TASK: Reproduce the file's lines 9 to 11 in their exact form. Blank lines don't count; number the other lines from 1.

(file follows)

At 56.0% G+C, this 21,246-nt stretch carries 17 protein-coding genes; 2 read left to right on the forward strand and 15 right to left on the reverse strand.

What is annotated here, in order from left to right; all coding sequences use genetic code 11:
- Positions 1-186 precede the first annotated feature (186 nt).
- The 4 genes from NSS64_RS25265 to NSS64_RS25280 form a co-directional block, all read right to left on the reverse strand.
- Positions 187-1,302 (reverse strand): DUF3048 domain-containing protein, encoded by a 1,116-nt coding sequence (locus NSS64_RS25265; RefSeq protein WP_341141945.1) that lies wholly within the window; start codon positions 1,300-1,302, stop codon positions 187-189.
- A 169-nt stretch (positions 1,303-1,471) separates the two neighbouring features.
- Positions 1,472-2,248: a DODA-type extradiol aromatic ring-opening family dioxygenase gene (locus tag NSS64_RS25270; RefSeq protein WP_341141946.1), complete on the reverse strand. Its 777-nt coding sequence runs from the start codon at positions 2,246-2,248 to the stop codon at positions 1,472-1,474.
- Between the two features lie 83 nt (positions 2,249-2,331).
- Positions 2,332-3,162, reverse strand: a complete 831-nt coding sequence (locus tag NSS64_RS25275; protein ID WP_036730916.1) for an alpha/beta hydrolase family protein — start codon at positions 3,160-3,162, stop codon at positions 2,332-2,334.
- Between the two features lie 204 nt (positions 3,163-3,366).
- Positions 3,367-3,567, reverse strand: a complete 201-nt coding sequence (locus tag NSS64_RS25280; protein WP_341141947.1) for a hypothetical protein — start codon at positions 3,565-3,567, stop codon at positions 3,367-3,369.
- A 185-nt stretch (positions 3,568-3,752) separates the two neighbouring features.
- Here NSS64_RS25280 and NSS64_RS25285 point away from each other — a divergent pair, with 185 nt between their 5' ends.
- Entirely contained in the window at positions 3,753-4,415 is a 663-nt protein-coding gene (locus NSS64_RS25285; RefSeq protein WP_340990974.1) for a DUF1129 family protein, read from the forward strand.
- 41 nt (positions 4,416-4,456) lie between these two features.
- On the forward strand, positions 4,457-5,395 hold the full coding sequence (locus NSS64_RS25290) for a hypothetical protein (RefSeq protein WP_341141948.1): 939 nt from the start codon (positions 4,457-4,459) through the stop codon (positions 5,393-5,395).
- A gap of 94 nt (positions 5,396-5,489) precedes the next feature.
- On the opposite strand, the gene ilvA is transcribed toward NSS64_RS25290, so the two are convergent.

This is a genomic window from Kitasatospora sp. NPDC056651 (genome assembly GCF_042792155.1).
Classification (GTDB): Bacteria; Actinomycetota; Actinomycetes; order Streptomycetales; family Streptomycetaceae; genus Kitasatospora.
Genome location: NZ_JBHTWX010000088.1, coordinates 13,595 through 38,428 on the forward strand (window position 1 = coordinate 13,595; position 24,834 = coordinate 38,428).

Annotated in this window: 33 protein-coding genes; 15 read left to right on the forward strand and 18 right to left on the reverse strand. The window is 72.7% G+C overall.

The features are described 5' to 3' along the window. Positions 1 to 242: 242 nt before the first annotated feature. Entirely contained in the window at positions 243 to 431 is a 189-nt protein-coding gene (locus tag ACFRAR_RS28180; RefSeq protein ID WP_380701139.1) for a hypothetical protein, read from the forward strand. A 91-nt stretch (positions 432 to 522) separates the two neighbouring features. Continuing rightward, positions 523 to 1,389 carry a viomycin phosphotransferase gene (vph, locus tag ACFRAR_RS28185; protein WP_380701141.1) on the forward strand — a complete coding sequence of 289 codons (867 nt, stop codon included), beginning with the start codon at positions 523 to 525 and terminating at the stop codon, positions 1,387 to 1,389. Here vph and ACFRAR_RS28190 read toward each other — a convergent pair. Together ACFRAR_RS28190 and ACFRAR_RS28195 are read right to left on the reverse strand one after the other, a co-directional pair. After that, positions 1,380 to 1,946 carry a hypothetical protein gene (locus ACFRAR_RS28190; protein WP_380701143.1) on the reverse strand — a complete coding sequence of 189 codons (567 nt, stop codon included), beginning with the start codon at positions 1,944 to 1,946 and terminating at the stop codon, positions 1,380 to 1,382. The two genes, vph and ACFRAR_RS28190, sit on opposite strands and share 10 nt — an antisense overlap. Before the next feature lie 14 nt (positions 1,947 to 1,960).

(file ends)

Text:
- Positions 2,332-3,162, reverse strand: a complete 831-nt coding sequence (locus tag NSS64_RS25275; protein ID WP_036730916.1) for an alpha/beta hydrolase family protein — start codon at positions 3,160-3,162, stop codon at positions 2,332-2,334.
- Between the two features lie 204 nt (positions 3,163-3,366).
- Positions 3,367-3,567, reverse strand: a complete 201-nt coding sequence (locus tag NSS64_RS25280; protein WP_341141947.1) for a hypothetical protein — start codon at positions 3,565-3,567, stop codon at positions 3,367-3,369.